It is something that everyone asks you when you're pregnant: "Are you going to go natural?" I'm aware there is an informal 'point system', but I'm careful to stay neutral, as I think that every birth is different and whatever people choose to do is up to them. Childbirth isn't a joke, no one considers getting root canal done without anaesthetic, so why would pain relief while pushing another human being out of you be any different, and who is anyone to judge you for that? And where are these doctors in hospitals who are so unqualified that they could botch your epidural and leave you paralysed?! I'm all for natural births and I'm slightly in awe of those who have gone through childbirth without any drugs or help, but I'm certainly not going to judge anyone else based on their choices, especially when I had epidurals with both my children and two very different birthing experiences. As for planning the perfect birth, nature has a funny way of shooting all plans out of the water!
"Your goal is to give birth to your baby, however that may be."
34, from the UK, works full time and is mum to Tauri, six, and Summer, one
"I think a lot of women feel a huge amount of pressure to strive for maternal perfection. It's one of the first questions other mums will ask after you've had a baby. Complete strangers will quite willingly ask how you birthed your baby. I vividly remember the feeling of inadequacy and failure when I asked for an epidural with my first-born. I remember my eyes welling up and saying to my husband "I'm sorry I can't do this any longer, I need some help". I honestly felt I had failed. I had planned a natural-drug free birth but in the end, circumstances changed. My little Tauri was born safely and that was our main priority.
The increase in mum-to-be Facebook groups can be a nice place for virtual support and advice, however, be cautious if you are susceptible to comments by the elite superior mummies out there, who like to show they are at the top of the birthing hierarchy. Everyone is different, every baby is different, every birthing situation is different. I was lucky enough to give birth to my second baby the way I had planned. It's great to have a birth plan, but don't be too disappointed if things change. Your goal is to give birth to your baby, however that may be."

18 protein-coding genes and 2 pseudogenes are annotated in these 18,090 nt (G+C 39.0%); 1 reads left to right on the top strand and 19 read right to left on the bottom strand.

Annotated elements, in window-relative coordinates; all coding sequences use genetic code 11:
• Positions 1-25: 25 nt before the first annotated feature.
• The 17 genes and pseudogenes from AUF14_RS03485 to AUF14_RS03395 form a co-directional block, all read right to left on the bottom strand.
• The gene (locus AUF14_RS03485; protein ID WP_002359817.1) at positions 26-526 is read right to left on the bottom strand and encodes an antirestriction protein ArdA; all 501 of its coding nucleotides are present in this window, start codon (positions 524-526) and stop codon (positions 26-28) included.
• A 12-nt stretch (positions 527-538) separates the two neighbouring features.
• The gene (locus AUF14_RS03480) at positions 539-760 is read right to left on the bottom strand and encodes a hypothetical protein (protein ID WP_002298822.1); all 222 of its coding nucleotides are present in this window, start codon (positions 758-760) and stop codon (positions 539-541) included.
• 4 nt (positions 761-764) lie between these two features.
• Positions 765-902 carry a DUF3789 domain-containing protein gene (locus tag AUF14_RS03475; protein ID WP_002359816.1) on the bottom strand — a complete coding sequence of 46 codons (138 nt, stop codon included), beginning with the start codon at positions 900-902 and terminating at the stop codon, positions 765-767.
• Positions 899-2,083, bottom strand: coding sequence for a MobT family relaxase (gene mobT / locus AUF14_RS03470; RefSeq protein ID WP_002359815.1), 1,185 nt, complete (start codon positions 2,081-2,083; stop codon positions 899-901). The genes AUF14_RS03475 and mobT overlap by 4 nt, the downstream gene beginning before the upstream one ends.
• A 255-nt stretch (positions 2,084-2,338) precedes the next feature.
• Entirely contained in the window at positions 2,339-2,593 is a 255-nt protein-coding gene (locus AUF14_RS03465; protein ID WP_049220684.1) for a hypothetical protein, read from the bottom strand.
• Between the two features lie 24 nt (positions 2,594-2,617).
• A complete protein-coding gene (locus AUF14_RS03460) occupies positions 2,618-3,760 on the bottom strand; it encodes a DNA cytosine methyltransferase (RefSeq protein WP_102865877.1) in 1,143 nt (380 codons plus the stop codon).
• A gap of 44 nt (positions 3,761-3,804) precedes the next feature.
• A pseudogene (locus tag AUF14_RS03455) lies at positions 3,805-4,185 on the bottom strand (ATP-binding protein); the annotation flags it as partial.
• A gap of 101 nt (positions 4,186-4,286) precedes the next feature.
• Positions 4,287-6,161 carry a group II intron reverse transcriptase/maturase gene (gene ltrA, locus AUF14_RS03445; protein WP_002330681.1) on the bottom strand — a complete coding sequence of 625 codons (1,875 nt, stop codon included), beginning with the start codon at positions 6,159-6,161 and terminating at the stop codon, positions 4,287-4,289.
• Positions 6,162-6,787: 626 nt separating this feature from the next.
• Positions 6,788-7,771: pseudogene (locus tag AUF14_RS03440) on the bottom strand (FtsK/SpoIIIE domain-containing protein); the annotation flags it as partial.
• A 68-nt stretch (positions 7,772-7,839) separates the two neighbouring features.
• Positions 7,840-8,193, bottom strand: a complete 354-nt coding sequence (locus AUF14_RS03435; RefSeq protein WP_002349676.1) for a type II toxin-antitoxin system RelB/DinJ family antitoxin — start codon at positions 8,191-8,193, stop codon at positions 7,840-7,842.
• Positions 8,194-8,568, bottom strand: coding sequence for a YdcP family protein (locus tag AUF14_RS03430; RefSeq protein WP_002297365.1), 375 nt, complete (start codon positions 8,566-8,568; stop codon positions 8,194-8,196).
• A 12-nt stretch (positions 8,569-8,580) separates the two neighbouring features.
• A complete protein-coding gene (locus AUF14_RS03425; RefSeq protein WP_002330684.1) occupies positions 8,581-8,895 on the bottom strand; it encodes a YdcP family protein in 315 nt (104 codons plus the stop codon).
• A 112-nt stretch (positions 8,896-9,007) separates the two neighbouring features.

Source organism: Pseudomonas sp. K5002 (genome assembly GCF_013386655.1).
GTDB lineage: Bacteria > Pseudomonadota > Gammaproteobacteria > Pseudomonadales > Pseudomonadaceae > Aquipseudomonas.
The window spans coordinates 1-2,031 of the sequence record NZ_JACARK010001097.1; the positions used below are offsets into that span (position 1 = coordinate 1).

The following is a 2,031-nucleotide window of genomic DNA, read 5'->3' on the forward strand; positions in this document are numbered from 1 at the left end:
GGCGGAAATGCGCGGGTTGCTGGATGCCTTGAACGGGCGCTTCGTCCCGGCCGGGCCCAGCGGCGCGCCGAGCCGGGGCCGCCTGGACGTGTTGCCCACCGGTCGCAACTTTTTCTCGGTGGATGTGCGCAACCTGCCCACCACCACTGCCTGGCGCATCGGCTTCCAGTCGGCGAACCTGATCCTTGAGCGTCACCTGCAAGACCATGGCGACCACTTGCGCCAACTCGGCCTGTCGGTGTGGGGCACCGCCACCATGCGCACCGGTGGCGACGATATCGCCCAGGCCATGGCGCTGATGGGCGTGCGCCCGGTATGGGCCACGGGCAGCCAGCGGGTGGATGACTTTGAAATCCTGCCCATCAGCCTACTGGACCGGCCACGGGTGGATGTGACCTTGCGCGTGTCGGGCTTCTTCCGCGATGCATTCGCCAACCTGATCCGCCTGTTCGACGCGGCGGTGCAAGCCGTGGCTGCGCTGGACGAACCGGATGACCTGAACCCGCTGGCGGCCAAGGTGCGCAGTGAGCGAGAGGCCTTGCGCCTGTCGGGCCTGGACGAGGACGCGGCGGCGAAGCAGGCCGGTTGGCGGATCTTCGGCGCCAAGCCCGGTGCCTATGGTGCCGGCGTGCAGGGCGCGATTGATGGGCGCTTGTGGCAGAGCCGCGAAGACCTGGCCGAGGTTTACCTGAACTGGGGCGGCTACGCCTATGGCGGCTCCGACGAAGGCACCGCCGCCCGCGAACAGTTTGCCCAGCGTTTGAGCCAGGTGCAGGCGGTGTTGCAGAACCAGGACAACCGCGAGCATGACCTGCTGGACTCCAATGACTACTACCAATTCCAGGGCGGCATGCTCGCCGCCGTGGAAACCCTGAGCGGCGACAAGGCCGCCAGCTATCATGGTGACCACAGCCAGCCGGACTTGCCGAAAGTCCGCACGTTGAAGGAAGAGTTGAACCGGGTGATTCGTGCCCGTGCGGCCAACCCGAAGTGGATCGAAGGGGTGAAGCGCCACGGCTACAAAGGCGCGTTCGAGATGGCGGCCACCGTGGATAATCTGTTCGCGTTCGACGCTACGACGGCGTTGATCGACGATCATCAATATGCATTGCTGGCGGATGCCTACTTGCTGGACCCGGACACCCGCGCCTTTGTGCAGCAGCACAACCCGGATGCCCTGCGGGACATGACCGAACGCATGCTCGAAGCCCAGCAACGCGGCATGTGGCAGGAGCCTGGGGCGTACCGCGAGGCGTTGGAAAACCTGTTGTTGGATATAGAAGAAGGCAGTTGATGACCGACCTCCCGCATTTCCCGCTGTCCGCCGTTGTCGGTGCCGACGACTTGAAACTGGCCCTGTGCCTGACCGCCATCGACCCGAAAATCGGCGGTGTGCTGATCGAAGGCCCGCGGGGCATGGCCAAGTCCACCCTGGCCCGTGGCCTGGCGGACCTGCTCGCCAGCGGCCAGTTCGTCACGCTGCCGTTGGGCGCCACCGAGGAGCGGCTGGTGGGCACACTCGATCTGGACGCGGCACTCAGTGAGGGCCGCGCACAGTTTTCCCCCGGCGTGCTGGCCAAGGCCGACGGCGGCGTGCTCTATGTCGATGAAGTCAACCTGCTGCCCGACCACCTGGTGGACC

34, from South Africa, is an SEN teacher and educational consultant and currently a stay-at-home mum to Josh, 16, Abigail, five, and Jessica, two
With my first, I was in labour for 17 hours. I am originally from Africa, a continent where hundreds of women give birth naturally, without medication, without intervention, and it seemed like the natural, obvious thing to do. After being in labour for 17 hours, I just didn't dilate past 4cm and my OBGYN said that it was best to do a C-section. By this time I was full of medication so I can't remember much, but I do remember feeling like a failure after the birth. It felt like my body had let me down. Friends often discuss the births of their children and I do feel that when I say I had a C-section, the response is always the same, "Oh, so there wasn't pain" and "it's a long way to recovery." Yes, there was pain, and yes the recovery was longer, but I did the best that I could do; I really tried. But failed. Giving birth naturally was always a dream to me, the ultimate strength of motherhood, but when things didn't go the way I wanted, I realised that this was how life works, and I had the choice to dust myself off and be the best mother that I could be. This was motherhood!